*Of course, such statements are only sensible if being used correctly. One deliverer, many years ago, gave the choice between “morning” and “afternoon” delivery. The morning ended at 2 PM and the afternoon began at 10 AM…

  3. The other was sent by truck, specifically through the transport company IDS Logistik. It should have arrived today. At around 12:30, I heard my door-bell ring. I immediately went to my apartment-door, pressed the button to unlock the house-door,* put on my shoes, and went down the two stocks to the house-door**. Once there, possibly thirty or forty seconds after the ring, I saw no sign of anyone in the vicinity of my door, not even around the corner. I went back up again, thinking that it might have been pranking kids or something of the sort. Some time later, the stated delivery (10–14) interval started to grow short, and I visited IDS’ website to look at its delivery tracking—only to be met by the claim “04/10/2019 12:27 pm Hilden Your consignment could not be delivered because no recipient was on the location or the receiving department was closed (delivery before 16 clock).”***

    *There is no intercom, otherwise I would obviously have started there.

    **Delivery conditions were curb (“Bordsteinkante”), not apartment-door.

    ***Original text. Why in English rather than German is unclear, but I note that many a German would have problems with understanding this text. (“consignment”, “recipient”, “receiving department”, …) To boot, the reference to “Hilden” (a German town) is confusing, seeing that IDS appears to be situated in Hilden, but that the event took place in Wuppertal.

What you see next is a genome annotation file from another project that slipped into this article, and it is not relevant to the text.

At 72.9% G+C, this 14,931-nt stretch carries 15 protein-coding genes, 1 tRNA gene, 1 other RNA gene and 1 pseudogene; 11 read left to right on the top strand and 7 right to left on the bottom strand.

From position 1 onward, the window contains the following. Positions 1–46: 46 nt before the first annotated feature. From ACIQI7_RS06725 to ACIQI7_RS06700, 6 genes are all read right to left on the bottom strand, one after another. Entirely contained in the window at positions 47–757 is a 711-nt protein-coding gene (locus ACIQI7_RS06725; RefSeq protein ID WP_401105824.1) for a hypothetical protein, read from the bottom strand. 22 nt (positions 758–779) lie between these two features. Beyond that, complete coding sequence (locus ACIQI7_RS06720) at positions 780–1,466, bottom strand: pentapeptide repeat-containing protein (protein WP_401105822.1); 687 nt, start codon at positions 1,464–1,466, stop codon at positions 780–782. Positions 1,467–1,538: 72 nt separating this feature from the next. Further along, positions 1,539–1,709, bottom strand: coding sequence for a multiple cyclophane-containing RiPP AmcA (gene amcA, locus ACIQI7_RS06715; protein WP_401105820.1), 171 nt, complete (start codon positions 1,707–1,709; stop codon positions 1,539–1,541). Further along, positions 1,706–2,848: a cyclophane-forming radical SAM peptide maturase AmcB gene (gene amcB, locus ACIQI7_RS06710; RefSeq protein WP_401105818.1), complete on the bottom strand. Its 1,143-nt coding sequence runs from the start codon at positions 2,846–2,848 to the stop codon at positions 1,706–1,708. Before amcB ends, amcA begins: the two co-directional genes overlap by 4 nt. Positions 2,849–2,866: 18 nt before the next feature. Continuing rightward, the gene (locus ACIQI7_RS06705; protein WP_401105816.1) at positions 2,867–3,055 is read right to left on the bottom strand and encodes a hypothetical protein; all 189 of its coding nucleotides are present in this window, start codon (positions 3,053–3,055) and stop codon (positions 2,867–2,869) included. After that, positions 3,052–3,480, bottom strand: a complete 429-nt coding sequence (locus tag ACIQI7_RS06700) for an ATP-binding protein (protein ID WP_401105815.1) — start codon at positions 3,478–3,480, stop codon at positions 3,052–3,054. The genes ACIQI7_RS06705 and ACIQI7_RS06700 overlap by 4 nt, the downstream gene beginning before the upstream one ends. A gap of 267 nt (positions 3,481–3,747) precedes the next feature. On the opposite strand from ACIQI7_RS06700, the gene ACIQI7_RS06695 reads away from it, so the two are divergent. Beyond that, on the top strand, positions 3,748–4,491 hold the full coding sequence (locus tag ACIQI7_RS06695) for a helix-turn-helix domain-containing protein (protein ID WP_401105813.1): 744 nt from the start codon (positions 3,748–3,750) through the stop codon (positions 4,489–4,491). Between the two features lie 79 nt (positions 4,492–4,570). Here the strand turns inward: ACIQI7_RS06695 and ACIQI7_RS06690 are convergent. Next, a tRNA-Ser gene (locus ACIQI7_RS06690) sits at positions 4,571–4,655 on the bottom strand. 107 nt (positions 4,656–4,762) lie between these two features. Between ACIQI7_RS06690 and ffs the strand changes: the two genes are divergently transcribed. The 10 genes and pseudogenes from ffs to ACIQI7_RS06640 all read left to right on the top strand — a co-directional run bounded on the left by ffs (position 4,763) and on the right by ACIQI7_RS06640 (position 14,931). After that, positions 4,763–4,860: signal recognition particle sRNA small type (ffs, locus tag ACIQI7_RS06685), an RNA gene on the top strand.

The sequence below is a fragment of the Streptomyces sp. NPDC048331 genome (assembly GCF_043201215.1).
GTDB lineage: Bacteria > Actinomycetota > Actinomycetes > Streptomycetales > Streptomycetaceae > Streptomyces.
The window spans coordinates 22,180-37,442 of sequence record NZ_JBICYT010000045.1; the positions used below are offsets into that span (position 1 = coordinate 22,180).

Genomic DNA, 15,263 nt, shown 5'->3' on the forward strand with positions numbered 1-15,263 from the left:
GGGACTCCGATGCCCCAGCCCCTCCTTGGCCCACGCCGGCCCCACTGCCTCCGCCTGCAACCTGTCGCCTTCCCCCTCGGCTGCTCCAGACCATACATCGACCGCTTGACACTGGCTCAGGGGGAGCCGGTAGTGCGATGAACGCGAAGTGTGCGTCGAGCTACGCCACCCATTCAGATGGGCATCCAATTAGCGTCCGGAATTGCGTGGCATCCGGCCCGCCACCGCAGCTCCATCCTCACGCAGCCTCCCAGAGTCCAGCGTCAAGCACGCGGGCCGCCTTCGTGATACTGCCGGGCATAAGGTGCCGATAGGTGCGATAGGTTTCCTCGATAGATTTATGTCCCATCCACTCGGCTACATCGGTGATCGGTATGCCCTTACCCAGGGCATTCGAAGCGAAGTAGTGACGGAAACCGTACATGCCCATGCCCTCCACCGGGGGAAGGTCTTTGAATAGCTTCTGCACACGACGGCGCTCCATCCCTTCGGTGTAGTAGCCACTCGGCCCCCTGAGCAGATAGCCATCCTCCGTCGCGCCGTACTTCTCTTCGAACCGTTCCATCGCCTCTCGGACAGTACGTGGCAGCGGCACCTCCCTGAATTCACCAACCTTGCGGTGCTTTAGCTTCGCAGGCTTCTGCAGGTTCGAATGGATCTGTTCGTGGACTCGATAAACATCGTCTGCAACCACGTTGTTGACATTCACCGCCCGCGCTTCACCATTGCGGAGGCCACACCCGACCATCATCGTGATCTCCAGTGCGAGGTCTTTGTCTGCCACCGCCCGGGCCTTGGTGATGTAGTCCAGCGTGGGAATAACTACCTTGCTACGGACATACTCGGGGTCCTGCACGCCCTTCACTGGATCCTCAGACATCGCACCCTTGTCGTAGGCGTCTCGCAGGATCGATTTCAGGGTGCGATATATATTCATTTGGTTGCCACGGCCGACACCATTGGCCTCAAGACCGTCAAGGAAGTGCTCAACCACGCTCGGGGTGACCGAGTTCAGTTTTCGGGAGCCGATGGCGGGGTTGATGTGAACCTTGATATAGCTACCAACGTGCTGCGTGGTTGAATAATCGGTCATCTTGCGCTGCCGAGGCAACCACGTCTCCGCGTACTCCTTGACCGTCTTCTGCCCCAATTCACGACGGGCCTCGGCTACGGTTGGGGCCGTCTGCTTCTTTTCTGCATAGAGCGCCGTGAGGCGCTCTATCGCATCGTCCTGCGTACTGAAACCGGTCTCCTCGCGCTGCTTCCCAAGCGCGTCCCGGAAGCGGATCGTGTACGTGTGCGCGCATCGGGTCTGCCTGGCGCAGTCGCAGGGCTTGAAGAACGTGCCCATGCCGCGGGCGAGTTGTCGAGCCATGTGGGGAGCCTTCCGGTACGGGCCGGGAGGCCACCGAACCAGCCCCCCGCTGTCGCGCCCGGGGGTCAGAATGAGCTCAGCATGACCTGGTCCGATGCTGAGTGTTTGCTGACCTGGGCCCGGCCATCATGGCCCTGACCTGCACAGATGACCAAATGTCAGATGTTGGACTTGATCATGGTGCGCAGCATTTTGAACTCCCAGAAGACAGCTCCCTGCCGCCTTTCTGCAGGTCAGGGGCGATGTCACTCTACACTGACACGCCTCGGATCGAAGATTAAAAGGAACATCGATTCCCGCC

Here, I can only assume that the deliverer pushed the bell, (metaphorically or literally) counted to ten, noted a delivery attempt, and then took off, without giving me a reasonable chance to react and without even leaving a notification*. And, yes, I do have the impression that individual delivery-staff members are often looking for excuses not to deliver.* For instance, I have repeatedly received DHL notifications of you-were-not-at-home-please-come-pick-up-your-parcel when I most definitely was at home, I have heard several colleagues relate the same experience, and the German sit-com “Pastewka” has used this scenario for material**. On one occasion, the deliverer from a post-order company claimed that he could not reach my then apartment due to a market in front of the house—there had been no such market.***

    *Something which is made plausible by rumors of undue time constraints and similar. However, pushing the efforts and costs onto the recipient is inexcusable—and has the side-effect that conditions for the staff will not improve.

    **To my vague recollection, the eponymous Pastewka is actually shouting at the delivery man that he is at home—only to be ignored.

    ***This was roughly twenty years ago, so the problems are not limited to recent years.